What are the communication expectations (video, phone, or email?)
In the age of a million ways to communicate, we now have to address HOW we should expect people to communicate with us.  If your client is a phone person and you hate talking on the phone as a creative, is the Video Call the next best solution for both of you, or do you need the client to send emails only?  What should the expected turn around response time be before a client asks if you received their email?  These things actually need to be discussed in advance now so that the creative and the client can have the best understanding of what communication method they should expect to be the most effective for working together.

When updates should be expected:
By scheduling project updates into your creative work calendar, you can help regularly reassure clients, who do not understand what happens the creative process behind the scenes, that in the silent moments between the time they hear from you and the time they don't hear from you, you're still working on their project.  This also helps set appropriate expectations that help the client know how often they should expect to hear from you, so that they don't expect project updates to be sent just because they want to check in regularly.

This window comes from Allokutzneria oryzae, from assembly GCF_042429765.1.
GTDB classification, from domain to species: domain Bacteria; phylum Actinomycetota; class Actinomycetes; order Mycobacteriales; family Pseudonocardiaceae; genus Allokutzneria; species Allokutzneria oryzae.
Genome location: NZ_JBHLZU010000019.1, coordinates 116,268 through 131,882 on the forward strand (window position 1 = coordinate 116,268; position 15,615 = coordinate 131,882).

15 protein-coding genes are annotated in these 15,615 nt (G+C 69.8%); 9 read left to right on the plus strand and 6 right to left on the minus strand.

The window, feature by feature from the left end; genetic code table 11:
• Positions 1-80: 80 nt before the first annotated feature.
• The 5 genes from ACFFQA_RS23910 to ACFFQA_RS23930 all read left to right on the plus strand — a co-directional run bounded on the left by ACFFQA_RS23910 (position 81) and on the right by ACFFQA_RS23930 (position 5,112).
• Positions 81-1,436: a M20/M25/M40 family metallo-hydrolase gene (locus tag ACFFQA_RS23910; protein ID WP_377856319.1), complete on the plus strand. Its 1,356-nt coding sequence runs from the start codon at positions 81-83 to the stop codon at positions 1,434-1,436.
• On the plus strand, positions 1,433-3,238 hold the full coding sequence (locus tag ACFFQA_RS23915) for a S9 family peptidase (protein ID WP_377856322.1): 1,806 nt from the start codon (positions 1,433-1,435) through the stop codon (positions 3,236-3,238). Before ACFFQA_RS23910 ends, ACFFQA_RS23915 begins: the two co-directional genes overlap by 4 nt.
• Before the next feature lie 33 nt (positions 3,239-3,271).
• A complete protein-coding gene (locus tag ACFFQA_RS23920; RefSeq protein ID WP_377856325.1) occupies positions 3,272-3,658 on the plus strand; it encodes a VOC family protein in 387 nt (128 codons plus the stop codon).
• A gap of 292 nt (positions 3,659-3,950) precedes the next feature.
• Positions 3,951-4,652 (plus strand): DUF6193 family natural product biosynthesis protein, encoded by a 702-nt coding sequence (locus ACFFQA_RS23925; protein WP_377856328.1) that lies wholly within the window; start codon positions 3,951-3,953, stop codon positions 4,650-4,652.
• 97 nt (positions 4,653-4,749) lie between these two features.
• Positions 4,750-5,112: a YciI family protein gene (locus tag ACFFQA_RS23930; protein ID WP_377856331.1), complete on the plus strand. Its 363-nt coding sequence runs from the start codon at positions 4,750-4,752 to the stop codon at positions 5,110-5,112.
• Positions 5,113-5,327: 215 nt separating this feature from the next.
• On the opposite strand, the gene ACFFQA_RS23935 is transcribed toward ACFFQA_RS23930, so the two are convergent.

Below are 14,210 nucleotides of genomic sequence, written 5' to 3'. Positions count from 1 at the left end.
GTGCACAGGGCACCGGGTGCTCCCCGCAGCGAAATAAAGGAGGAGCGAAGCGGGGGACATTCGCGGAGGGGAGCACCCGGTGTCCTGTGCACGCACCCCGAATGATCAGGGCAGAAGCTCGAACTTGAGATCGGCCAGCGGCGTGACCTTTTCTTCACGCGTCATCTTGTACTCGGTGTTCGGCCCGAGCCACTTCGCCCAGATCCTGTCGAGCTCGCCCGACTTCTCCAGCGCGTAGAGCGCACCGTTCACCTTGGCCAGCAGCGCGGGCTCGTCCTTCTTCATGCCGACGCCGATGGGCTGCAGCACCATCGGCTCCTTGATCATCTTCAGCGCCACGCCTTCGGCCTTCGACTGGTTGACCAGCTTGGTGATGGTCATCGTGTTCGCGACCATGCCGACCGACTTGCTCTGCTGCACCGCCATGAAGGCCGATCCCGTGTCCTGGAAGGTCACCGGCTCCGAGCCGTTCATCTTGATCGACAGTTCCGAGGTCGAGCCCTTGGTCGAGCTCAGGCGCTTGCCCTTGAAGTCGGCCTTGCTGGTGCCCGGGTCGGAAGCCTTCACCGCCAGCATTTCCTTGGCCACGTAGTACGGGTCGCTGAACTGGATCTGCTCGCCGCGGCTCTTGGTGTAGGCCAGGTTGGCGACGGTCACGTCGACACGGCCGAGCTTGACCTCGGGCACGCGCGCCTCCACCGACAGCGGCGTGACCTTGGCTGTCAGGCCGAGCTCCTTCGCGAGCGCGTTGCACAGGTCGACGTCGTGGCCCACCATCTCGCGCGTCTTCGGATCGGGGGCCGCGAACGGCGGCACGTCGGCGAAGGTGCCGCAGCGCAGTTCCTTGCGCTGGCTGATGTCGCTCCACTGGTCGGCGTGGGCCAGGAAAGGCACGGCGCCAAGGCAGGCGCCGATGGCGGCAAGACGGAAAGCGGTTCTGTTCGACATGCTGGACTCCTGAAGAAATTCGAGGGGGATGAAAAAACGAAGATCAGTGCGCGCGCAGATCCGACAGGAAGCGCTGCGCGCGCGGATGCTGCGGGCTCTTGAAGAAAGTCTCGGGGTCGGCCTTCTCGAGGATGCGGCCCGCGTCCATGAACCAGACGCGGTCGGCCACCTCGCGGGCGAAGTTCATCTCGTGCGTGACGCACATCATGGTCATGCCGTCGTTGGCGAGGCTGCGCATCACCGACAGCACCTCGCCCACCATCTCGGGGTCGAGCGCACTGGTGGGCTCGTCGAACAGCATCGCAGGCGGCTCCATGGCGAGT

When creative or client won't be available (in case of vacations):
If there are periods where you simply won't be available or the client won't be available for long stretches of time due to vacations scheduled in advance, those should be outlined in advance to set the expectation of when someone should not expect to hear from you.  By putting it in the contract or in an advance schedule, the client will have a reference document to turn to rather than asking the creative random questions about why they aren't getting in touch.

When the project or contract will be finished:
Establishing the deadline for when all work will be completed and provided helps make sure that clients and creatives are not wasting each other's time with additional requests above and beyond the contracted arrangements.  Setting both a deadline as a date, as well as a full outline of what will be provided by that date, means establishing expectations that both the client and the creative agree upon in advance before beginning the work.  This also creates a clear and clean cut-off as to when the work and the contract have ended, so that a new contract for work can be established, or so that the creative and client can walk clean and clear away from a working arrangement they don't want to have anymore.